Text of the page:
Pidgeverse notes

Because I never do this nonsense by halves, in response to Dave’s comment, here’s some notes!


  • The point of the Pidgeverse is to see how gender roles affect our favorite characters’ story arcs. Leah Snow is inspired by different mecha anime than Leo Snow, so her life as a hero looks different.
  • The Pidgeverse is not the place where female empowerment or representation must live - those things should be present in the Prime universe already. Leah Snow’s hero career is different than Leo’s, but she’s no less a hero.
  • Did we make good characters? Flip their gender, watch their story play out, and see if you had as much fun watching it.
  • We do not excuse sexism. If it happens to a character, tell us how the character dealt with it or overcame it, not how bad the character is for being a girl now. We can also celebrate women without bashing or excluding men.
  • Gender differences should be in details, never basic competence. Amelia wants to dress cute and Adam doesn’t, but they’re both powerful, brave, and compassionate main characters.

What’s different from Menagerie Prime?

  • Most Modern Generation supers in the “Menagerie Prime” universe are gender-flipped in the Pidgeverse
  • Exceptions include actual aliens (e.g. “Bob”), agender or NB characters (e.g. Agent 1337), or other characters where a gender flip wouldn’t be appropriate
  • Silver and Bronze Generation characters are flipped when they are the dominant force in a character’s life, e.g. Jason and Leo’s fathers become Medea and Leah’s mothers
  • The reason for the flip might have an in-universe explanation (e.g. a quirk of super-genetics, manipulation by a time or dimension traveler) or simply be a feature of a multiverse
  • Identity, sexuality, and other defining traits stay intact wherever possible - if flipping the character would hurt their self or core story, don’t do it
  • Social dynamics and backstory can be changed where appropriate and interesting, e.g. Leah Snow built twin motorcycle robots named Ai and Yu, there’s no single Otto equivalent
  • Non-super characters in relationships are flipped to preserve the relationship for story reasons, e.g. a female TK has a girlfriend based on Evan, Sunny is dating a girl named Calla Jones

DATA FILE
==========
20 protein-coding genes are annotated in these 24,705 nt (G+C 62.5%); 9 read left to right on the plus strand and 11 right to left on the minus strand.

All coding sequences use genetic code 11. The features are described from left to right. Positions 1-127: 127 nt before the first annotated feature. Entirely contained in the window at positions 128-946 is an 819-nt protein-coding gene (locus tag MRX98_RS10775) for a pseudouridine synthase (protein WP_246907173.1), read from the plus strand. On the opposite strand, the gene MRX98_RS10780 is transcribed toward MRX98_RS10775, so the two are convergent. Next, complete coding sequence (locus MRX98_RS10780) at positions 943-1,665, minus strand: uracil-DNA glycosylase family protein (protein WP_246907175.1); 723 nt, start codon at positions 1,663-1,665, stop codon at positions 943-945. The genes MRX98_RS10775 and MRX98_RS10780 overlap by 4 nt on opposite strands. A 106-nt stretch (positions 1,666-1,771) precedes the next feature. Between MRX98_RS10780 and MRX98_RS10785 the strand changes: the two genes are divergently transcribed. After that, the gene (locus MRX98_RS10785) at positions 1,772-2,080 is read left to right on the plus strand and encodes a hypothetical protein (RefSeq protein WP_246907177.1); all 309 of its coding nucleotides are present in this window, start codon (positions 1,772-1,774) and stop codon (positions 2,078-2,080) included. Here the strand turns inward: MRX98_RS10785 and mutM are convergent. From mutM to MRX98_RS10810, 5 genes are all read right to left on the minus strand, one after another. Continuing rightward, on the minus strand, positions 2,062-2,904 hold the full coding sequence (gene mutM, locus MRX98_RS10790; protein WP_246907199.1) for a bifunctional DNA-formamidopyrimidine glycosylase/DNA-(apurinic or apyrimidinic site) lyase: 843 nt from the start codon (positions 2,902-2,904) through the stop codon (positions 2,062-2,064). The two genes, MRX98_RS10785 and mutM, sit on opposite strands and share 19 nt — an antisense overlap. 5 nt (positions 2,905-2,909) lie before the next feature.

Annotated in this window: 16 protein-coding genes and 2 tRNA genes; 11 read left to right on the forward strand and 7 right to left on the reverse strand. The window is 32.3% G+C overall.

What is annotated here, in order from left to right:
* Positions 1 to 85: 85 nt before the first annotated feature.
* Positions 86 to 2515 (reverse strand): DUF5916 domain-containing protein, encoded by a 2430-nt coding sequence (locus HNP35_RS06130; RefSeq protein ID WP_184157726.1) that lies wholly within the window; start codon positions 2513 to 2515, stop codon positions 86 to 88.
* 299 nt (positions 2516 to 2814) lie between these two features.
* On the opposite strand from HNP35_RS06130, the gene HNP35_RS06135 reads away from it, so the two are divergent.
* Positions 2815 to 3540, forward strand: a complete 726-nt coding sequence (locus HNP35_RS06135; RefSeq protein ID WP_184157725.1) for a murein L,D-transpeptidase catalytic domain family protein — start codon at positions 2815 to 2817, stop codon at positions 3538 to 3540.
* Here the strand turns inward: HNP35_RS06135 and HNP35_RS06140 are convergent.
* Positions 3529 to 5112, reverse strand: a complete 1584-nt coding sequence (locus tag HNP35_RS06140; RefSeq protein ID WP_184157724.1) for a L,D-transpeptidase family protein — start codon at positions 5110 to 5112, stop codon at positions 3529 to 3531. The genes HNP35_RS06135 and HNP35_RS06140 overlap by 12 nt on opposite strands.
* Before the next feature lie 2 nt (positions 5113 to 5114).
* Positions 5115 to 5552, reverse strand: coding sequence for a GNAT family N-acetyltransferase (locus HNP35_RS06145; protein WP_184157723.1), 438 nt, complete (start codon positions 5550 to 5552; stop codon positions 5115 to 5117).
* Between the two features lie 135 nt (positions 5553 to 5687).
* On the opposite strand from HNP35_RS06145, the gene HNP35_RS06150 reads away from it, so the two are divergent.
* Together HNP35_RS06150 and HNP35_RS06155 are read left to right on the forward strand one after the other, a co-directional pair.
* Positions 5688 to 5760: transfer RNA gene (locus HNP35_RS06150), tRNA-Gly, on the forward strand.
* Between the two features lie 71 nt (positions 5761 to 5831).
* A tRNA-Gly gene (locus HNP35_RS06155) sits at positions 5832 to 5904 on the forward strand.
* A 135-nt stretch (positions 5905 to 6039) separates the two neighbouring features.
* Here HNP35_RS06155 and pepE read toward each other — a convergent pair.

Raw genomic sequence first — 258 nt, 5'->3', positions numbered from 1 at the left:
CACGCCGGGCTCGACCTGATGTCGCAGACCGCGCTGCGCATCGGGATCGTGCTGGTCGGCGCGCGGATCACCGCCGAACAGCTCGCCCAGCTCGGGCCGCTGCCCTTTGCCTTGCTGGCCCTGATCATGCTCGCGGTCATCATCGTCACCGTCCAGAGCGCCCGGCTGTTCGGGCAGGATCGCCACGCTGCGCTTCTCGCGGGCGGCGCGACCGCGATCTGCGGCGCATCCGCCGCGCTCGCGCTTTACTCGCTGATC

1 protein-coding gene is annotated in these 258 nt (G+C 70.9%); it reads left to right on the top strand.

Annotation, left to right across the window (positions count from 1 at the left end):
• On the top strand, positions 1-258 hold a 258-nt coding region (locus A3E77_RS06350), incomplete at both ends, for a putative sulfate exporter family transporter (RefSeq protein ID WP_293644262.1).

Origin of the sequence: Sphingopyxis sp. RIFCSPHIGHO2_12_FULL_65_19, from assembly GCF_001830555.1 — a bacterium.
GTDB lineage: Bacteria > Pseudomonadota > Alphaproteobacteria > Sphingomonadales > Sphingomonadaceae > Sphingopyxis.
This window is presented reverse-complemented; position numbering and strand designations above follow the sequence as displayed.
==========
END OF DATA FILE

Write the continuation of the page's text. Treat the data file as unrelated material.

• Some other mundane/civilian characters can be flipped if interesting, or kept the same (e.g. we don’t know whether Nono is male)

Some links:

You clearly gave this more thought than I did. :slight_smile:

For me, the Pidgeverse is of interest because …

… of the chance to see how the gender flipping does/doesn’t affect the characters (esp. where the surface expectation might be that there’s a difference and the reality is, well, why should that make a difference).

… of the opportunity for other little tweaks – Jason vs Medea’s experiences as a cartoon star.

… of my love for these characters and enjoying seeing them in a different form, but not too different (which was probably more the genesis of my comment) – akin, perhaps, to a new writer coming onto a comic title (esp. a comic title that’s been in hiatus), poking at origin stories, adding new twists, tweaking the personalities.

As to why the Pidgeverse is the way it is, vs. some other way … well, somewhere that universe exists, with those combinations, so why not? At some point, advanced dimensional physics is indistinguishable from writer-convenient magic.

As I said, there are universes where all the characters are all boys, or all girls, or where everything has a weird Tolkienesque overlay, or anthropomorphics, or set in the Marvel Universe, or the DC Universe, or (nods to Jason) the H-B universe, or survivors of / rebels against an alien invasion [insert the other new rule book scenarios here], or '10s Voltron vs '80s Voltron, or … well, the cool thing about the imagination is there’s any number of themes and variations and elseworlds, huzzah. I’d probably be interested in seeing most of those happen, for the reasons above.

I’ve enjoyed the Pidgeverse, rule-set or no, as well as the unexpected cross-over. So thank you for that, sir.

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About 80% of my text amounted to “don’t be a sexist douchebag” and the other 20% was “here is my line for who flips and who doesn’t”, it’s not too complicated :). Some of this was just me practicing how to write shared universe guidelines.

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Alistair and Medea: